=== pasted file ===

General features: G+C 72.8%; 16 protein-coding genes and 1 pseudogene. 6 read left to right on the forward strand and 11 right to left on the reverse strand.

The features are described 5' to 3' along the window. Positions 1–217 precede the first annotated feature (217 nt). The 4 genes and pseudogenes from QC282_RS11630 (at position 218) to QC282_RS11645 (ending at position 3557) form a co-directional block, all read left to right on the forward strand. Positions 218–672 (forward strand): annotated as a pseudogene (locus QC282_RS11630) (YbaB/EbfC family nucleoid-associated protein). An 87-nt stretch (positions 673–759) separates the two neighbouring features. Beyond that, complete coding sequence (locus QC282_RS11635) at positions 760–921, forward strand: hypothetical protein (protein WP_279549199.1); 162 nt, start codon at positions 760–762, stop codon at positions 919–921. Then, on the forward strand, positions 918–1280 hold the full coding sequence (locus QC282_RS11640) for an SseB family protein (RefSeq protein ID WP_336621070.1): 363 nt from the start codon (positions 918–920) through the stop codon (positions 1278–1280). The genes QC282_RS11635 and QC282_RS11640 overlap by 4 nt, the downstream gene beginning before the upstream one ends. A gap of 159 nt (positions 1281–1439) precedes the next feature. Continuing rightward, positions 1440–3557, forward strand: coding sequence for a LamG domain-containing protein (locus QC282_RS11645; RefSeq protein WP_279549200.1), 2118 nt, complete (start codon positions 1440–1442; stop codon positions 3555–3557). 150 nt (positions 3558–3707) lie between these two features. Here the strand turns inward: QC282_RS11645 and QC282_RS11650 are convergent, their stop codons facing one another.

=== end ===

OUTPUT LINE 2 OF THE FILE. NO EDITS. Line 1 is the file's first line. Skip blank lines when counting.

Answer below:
The features are described 5' to 3' along the window. Positions 1–217 precede the first annotated feature (217 nt). The 4 genes and pseudogenes from QC282_RS11630 (at position 218) to QC282_RS11645 (ending at position 3557) form a co-directional block, all read left to right on the forward strand. Positions 218–672 (forward strand): annotated as a pseudogene (locus QC282_RS11630) (YbaB/EbfC family nucleoid-associated protein). An 87-nt stretch (positions 673–759) separates the two neighbouring features. Beyond that, complete coding sequence (locus QC282_RS11635) at positions 760–921, forward strand: hypothetical protein (protein WP_279549199.1); 162 nt, start codon at positions 760–762, stop codon at positions 919–921. Then, on the forward strand, positions 918–1280 hold the full coding sequence (locus QC282_RS11640) for an SseB family protein (RefSeq protein ID WP_336621070.1): 363 nt from the start codon (positions 918–920) through the stop codon (positions 1278–1280). The genes QC282_RS11635 and QC282_RS11640 overlap by 4 nt, the downstream gene beginning before the upstream one ends. A gap of 159 nt (positions 1281–1439) precedes the next feature. Continuing rightward, positions 1440–3557, forward strand: coding sequence for a LamG domain-containing protein (locus QC282_RS11645; RefSeq protein WP_279549200.1), 2118 nt, complete (start codon positions 1440–1442; stop codon positions 3555–3557). 150 nt (positions 3558–3707) lie between these two features. Here the strand turns inward: QC282_RS11645 and QC282_RS11650 are convergent, their stop codons facing one another.